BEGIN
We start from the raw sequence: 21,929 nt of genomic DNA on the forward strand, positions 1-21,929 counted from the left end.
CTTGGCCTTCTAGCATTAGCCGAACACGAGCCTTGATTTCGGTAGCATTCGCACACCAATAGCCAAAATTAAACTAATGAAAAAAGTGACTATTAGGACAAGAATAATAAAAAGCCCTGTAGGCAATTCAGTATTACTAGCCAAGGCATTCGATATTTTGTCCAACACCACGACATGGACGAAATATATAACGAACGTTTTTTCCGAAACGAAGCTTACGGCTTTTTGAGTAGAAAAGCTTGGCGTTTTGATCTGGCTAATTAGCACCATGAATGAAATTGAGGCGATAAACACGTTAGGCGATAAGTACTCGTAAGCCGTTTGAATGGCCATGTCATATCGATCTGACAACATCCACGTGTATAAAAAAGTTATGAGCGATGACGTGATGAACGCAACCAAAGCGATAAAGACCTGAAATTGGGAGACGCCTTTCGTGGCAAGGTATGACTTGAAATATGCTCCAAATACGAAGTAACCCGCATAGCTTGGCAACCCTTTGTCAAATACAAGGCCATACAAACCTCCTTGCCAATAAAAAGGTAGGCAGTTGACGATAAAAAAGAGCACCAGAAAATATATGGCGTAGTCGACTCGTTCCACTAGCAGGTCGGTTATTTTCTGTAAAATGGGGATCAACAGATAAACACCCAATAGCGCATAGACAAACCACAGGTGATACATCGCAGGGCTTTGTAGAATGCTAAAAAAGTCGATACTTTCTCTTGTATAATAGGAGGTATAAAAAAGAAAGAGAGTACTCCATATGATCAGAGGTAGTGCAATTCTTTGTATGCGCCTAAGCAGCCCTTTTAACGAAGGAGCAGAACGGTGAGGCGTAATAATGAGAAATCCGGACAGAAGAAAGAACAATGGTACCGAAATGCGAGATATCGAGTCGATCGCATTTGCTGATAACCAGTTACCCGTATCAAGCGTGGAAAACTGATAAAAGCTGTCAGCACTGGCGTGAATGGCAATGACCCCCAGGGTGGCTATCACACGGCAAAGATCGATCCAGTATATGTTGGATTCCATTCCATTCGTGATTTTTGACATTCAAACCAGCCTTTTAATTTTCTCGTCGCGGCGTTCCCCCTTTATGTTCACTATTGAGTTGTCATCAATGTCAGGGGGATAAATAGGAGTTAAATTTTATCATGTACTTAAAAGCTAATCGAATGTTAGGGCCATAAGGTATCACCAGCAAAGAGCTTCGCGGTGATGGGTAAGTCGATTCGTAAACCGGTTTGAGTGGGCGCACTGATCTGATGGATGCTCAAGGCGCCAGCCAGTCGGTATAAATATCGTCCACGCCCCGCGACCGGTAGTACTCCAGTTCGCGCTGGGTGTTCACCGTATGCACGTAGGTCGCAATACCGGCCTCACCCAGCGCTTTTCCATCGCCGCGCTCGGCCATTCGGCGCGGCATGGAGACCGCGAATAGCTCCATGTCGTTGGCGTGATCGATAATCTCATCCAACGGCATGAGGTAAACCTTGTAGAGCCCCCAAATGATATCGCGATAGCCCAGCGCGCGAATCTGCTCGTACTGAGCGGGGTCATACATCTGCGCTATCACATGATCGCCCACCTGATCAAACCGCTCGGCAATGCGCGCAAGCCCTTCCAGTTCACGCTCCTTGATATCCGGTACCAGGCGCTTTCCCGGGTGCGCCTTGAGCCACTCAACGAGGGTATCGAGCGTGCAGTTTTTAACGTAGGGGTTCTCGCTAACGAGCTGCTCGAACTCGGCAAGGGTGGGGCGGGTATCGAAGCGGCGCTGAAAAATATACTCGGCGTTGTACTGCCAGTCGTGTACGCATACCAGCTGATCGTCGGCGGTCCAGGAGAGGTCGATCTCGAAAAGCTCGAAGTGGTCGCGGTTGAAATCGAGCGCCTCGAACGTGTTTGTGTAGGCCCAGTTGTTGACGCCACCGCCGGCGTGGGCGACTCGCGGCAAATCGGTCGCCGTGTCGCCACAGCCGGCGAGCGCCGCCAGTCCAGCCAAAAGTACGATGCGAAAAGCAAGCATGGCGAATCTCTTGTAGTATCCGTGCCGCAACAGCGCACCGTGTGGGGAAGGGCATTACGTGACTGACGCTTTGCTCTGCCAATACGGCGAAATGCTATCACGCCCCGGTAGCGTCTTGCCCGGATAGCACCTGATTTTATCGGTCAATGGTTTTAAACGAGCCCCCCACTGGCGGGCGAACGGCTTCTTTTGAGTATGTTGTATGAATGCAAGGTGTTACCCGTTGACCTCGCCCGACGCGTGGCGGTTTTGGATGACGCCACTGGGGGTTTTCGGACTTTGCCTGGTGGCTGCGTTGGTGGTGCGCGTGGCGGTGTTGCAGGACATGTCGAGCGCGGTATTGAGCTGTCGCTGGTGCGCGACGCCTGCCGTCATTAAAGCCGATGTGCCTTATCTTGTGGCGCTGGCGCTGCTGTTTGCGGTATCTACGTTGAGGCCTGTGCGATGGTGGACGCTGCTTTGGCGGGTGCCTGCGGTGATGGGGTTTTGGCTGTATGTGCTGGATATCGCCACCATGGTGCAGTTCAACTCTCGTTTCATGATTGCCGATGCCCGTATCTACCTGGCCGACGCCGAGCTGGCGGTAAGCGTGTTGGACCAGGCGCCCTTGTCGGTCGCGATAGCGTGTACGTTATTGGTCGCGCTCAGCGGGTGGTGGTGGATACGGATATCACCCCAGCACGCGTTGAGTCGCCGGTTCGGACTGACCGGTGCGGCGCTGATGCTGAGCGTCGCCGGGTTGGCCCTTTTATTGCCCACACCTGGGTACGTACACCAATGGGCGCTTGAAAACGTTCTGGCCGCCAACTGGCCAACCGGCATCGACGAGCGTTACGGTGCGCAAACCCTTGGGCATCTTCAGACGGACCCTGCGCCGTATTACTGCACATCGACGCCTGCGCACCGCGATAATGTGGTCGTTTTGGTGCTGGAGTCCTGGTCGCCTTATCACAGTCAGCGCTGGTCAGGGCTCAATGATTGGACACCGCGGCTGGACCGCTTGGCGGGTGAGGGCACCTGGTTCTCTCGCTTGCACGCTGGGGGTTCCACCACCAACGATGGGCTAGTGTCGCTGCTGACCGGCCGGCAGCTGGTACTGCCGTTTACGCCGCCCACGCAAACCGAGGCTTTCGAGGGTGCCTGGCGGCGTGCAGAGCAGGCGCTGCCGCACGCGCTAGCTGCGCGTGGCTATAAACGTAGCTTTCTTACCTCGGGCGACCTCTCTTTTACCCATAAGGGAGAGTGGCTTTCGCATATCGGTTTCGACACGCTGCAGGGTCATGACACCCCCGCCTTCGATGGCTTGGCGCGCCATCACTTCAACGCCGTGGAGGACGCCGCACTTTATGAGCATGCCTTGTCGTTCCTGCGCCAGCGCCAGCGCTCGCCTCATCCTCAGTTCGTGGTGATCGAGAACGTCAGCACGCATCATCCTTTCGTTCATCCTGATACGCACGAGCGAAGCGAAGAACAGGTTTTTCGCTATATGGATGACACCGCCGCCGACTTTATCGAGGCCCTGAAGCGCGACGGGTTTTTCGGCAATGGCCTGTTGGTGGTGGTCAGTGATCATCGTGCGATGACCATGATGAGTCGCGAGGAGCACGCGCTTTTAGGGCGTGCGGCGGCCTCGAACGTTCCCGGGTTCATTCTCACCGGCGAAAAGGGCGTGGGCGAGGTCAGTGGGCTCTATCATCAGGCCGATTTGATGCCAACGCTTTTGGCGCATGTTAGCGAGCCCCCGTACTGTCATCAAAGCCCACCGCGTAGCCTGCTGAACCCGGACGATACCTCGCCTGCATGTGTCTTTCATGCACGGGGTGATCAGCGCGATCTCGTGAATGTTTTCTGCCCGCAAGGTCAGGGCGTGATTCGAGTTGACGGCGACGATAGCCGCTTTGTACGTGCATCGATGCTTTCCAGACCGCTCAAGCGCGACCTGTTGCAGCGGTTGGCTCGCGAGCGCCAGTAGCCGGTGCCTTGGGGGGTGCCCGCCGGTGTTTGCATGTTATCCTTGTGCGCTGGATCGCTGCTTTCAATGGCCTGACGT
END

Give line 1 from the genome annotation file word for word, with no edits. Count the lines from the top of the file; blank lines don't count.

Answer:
We start from the raw sequence: 21,929 nt of genomic DNA on the forward strand, positions 1-21,929 counted from the left end.